Let me explain what I mean. A Middle Eastern despot now knows for sure when his time in power is well and truly up. He knows it when his bankers in Zurich or Geneva cease accepting his transfers and responding to his confidential communications and instead begin the process of "freezing" his assets and disclosing their extent and their whereabouts to investigators in his long-exploited country. And, at precisely that moment, the U.S. government also announces that it no longer recognizes the said depositor as the duly constituted head of state. Occasionally, there is a little bit of "raggedness" in the coordination. CIA Director Leon Panetta testified to Congress that Hosni Mubarak would "step down" a day before he actually did so. But the whole charm of the CIA is that its intelligence-gathering is always a few beats off when compared with widespread general knowledge. Generally, though, the White House and the State Department have their timepieces and reactions set to Swiss coordinates.
This is not merely a matter of the synchronizing of announcements. The Obama administration also behaves as if the weight of the United States in world affairs is approximately the same as that of Switzerland. We await developments. We urge caution, even restraint. We hope for the formation of an international consensus. And, just as there is something despicable about the way in which Swiss bankers change horses, so there is something contemptible about the way in which Washington has been affecting—and perhaps helping to bring about—American impotence. Except that, whereas at least the Swiss have the excuse of cynicism, American policy manages to be both cynical and naive.
I know, it was a long time ago, way back in mid-November of 2010. Government Motors got relisted, and set their IPO at $33. GM had a nice few days of sales, and I blogged about both sides needing to be careful about crowing too much. Remember, Government Motors CEO Barack Obama still owes the American Taxpayer $43 billion, and the Taxpayers still own 37% of the company.
I was wondering how the stock has been doing lately, and if the resurgence of GM is still continuing. I checked out the closing price on Friday, and learned that GM closed at $33.25. GM saw it's high point back on January 7, 2011, and has been trending down since then.
I wonder if those on the Left that were pointing to this as a crowning achievment of the Obama Administration are still crowing.
For close to a decade, NBA players have walked the thin line between love and hate with their customers. The players crossed it when Ron Artest and several Indiana Pacers climbed into the stands to brawl with spectators. Commissioner David Stern instituted a string of new rules — dress code, tougher restrictions prohibiting fighting, 19-year-old age requirement for the draft — to push the players back on the other side of the line.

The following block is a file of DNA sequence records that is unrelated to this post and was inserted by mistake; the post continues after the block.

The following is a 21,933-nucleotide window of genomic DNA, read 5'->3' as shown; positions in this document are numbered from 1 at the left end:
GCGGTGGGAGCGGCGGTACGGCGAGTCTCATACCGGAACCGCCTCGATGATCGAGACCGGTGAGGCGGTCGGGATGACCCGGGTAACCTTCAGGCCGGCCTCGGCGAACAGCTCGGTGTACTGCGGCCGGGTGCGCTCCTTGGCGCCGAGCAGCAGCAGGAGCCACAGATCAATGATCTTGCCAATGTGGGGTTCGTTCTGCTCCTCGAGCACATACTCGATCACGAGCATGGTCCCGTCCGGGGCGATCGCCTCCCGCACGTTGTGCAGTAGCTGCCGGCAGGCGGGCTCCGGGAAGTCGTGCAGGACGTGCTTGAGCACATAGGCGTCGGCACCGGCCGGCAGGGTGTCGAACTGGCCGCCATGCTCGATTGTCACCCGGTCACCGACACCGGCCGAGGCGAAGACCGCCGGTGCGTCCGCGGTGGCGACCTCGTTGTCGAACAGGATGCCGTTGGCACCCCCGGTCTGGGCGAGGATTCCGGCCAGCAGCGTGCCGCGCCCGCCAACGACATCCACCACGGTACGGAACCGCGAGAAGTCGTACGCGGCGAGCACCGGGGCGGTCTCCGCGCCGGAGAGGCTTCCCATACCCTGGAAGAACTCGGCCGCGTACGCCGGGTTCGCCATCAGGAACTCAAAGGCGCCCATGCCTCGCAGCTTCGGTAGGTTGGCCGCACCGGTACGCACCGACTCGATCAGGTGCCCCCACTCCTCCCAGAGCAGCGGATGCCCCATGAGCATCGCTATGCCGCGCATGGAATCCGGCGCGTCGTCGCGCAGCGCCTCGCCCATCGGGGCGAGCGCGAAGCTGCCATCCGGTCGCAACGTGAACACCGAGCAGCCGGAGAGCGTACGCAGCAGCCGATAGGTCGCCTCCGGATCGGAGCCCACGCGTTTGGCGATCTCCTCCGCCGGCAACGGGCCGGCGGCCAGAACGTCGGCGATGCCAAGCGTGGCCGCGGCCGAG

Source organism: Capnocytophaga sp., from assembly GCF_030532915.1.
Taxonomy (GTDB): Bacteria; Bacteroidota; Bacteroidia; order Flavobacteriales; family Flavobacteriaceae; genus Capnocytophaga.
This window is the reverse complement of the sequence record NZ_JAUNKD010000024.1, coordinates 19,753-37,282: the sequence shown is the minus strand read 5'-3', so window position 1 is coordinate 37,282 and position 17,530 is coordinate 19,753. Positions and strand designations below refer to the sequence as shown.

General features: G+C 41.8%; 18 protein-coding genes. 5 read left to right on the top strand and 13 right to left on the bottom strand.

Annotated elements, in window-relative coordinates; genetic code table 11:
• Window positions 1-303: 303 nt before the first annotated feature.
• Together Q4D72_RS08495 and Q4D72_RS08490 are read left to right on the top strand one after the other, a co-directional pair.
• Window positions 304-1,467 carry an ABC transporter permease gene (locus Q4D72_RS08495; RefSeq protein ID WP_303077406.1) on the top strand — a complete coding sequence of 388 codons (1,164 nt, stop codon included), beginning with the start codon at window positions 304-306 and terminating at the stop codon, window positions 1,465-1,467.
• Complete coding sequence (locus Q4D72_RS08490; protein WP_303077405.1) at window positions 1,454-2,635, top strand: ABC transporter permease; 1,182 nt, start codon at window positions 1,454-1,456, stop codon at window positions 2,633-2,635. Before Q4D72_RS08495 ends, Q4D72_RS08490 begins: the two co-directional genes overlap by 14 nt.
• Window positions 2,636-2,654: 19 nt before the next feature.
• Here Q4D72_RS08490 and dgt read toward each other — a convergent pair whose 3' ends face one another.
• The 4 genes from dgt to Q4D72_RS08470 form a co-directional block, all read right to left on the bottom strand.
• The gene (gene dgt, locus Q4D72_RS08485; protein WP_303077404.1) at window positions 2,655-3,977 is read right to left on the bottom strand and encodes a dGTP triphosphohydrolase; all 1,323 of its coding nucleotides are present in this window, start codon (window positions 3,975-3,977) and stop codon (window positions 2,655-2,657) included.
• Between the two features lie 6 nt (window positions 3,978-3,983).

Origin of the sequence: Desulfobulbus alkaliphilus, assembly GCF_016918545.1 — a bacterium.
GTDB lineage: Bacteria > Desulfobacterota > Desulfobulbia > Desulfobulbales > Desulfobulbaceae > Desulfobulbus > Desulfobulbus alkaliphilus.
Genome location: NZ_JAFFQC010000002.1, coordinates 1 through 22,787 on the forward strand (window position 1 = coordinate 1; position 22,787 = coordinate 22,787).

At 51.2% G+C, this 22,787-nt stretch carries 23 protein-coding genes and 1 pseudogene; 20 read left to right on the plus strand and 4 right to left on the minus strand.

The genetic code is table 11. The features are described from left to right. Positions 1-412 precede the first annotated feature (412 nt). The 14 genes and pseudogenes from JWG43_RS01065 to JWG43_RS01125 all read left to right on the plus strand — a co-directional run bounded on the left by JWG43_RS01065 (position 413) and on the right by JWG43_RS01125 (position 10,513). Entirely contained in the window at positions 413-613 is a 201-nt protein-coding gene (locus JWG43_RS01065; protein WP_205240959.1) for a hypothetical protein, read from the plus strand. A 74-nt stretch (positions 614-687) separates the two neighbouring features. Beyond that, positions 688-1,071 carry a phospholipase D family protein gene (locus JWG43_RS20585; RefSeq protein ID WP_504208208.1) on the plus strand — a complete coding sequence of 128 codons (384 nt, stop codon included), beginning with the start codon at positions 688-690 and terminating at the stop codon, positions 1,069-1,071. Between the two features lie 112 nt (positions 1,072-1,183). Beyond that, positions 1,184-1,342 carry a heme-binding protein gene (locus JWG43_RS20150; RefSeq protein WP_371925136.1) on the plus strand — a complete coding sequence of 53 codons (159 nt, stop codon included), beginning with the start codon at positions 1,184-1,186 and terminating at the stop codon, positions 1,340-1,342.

Those Band-Aid policies are starting to break. The players, many of whom have never grasped the need to understand and satisfy their customer base, are beginning to unwittingly push back.
Soaked in the arrogance of fame, wealth, immaturity and business ignorance, the players have dramatically reshaped the league with their free-agent and impending free-agent maneuvers.
In doing so — in destroying basketball in Cleveland, Utah and Denver — LeBron, Melo, Amar’e and Deron reinforced the perception among fans that teams don’t matter.
“As a player, you have to do what’s best for you,” Wade told reporters in reaction to the Carmelo trade to New York. “You can’t think about what someone’s going to feel or think on the outside. You have to do what’s best for you, and that’s what some players are doing. I’m happy for those players that felt that they wanted to be somewhere and they got their wish.”
That pretty much sums up the mentality of the modern-day American and modern-day pro athlete. Pleasing the individual takes precedence over everything else. It doesn’t matter that the collective strength of the NBA made Wade rich. Wade and other NBA players must be concerned only with themselves. That’s the American way.
I agree with Whitlock that the problem is real, but I trace it back to the mid-80's. The old days, all you had to say was "Lakers-Celtics", and folks tuned in. Then the league began marketing the same game as "Larry and the Celtics take on Magic and the Lakers", and it all began to go south. That gave way to "Kobe and Shaq face off for the first time since the trade".
Once the NBA stopped marketing teams, and began marketing players, the die was cast.
David Stern owns a big part of the blame in today's mess.